If you really want to make the most of your practice, try doing whatever you do like a yogi.

I use yoga to correct my posture when I’m at my desk writing, preparing a meal in the kitchen, or even driving my car. It took me a while to realise that sitting in hero pose to work in my vegetable garden was just as good as doing it on my mat. The first thing I do when I roll out of bed in the morning is the downward-facing dog – because it’s a fabulous wake-up stretch (and my own dog loves to join in).

And it’s not just a postural thing. When you’re in yoga mode, you are well balanced mentally as well as physically. You are in the zone. Athletes break records in this state. It is also an extraordinary source of energy and creativity. And with just a smidgin of effort, you can benefit from it too.

I could write several pages on creative ways of integrating yoga into your daily life, but my guess is you’ll get more out of doing it your own way. After all, it is meant to be a journey of self-discovery.

You may find that it sometimes helps to take your thinking off the mat. Many yogis start stretching in bed. And why not do it in the bath? Same goes for the shower, if you’re careful about it. In fact anywhere that your body is warm is ideal, because in the simplest terms a warm body is a flexible body. Unless it’s too hot, warmth usually equals higher energy too.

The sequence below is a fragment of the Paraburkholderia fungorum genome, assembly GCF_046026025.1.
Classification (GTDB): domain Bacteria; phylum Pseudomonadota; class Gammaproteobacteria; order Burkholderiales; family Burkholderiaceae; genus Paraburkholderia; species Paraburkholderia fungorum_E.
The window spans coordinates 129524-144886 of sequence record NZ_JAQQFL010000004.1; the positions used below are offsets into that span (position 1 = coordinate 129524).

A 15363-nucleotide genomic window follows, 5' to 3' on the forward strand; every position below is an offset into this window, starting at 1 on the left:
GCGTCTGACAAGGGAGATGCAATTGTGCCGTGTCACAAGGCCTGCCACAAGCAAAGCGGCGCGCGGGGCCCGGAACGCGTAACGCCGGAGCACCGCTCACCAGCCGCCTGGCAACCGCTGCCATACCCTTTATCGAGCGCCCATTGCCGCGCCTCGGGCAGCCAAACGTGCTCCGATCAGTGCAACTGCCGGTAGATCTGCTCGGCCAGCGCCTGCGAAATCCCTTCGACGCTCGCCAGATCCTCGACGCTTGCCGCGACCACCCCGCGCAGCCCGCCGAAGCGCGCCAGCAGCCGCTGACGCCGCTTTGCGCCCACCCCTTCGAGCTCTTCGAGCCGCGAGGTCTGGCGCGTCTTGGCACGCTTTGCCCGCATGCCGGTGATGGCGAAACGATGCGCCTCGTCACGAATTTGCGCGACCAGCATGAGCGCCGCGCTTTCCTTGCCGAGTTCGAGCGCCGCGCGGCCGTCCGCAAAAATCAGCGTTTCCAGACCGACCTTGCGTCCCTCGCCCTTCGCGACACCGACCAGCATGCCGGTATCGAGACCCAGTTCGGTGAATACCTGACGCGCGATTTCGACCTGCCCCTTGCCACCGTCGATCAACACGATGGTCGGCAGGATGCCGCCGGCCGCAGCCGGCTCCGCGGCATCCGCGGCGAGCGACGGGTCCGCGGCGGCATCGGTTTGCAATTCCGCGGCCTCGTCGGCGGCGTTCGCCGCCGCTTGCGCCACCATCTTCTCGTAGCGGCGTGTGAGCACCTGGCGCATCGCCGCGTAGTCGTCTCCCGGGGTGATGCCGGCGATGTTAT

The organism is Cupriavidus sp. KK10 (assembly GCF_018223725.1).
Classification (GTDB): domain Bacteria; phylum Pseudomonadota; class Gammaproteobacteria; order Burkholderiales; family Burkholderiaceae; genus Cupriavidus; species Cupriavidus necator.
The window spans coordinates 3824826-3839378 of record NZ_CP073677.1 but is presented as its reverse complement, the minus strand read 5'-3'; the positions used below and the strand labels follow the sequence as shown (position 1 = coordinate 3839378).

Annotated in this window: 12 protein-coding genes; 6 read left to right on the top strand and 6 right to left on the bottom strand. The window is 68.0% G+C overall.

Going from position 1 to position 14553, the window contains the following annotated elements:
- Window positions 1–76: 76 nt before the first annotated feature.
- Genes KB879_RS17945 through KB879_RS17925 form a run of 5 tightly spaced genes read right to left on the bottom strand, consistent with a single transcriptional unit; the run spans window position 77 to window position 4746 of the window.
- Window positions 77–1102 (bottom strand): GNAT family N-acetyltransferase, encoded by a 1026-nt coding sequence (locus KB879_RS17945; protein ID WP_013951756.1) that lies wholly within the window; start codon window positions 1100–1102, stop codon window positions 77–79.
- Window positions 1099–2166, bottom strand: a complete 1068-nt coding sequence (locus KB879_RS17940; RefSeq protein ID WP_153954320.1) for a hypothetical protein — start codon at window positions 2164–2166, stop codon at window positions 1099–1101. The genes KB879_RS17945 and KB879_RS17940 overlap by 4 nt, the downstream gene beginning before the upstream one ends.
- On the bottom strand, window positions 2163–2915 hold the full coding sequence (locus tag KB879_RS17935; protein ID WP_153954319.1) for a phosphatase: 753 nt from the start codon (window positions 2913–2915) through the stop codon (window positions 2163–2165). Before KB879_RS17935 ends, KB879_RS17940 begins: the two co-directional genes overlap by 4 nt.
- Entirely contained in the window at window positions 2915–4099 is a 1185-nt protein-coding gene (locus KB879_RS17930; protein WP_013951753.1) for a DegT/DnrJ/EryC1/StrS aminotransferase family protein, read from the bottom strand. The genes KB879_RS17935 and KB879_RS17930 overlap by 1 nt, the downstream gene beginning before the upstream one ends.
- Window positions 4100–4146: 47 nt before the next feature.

There’s also no need to confine yourself to life at home, because yoga is portable.

How often have you found yourself in a place where you cannot run or swim or swing a club or racquet; places with no gym in sight, no health club? Even here you can do yoga. You can do it at your desk, in hotel rooms, even airports. (Many international terminals have multi-faith meditation rooms just right for breathing and stretching).

And if you’re ever lucky enough find yourself on a tropical beach on a warm day, do not hesitate to try the twisting triangle. Or any other posture, for that matter. In time there will come a day when you realise that unconciously you are, have been, doing yoga. Perhaps you’ll be doing pranayama (breathing exercises) to calm the nerves before a board presentation, or you may find yourself balancing on one leg in a supermarket checkout queue. And like many revelations, it will feel good, even make you smile.

The concept of integrating yoga into one’s life is nothing new, and through the ages influential Yogis have developed their own ideas and formulas. Guru Swami Sivananda, for example, proposed that in addition to postures and breathing, one should practice relaxation and meditation, and be vegetarian.

That sounds like a pretty good recipe for a balanced, healthy lifestyle.

But even if you enjoy a fine wine with your lamb roast or a beer on a hot day you can still add yoga to your list of things worth doing. Yoga does not demand that you do this or don’t do that in order to benefit from a little practice. A little practice may or may not lead to more practice. You win either way.